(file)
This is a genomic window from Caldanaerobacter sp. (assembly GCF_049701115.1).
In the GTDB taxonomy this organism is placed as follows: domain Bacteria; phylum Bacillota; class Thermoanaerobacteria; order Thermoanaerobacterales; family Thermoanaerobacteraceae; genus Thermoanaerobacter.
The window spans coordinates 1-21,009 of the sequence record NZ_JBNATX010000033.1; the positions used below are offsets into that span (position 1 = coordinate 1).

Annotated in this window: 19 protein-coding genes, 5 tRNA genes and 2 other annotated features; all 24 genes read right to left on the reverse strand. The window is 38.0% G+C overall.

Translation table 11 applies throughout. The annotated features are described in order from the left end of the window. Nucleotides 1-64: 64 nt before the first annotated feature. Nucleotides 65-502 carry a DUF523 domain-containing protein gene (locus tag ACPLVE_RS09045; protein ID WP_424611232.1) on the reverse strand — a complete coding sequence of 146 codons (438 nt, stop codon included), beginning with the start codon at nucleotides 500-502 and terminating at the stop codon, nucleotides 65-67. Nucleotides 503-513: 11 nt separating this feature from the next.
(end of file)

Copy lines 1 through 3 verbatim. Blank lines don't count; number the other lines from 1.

This is a genomic window from Caldanaerobacter sp. (assembly GCF_049701115.1).
In the GTDB taxonomy this organism is placed as follows: domain Bacteria; phylum Bacillota; class Thermoanaerobacteria; order Thermoanaerobacterales; family Thermoanaerobacteraceae; genus Thermoanaerobacter.
The window spans coordinates 1-21,009 of the sequence record NZ_JBNATX010000033.1; the positions used below are offsets into that span (position 1 = coordinate 1).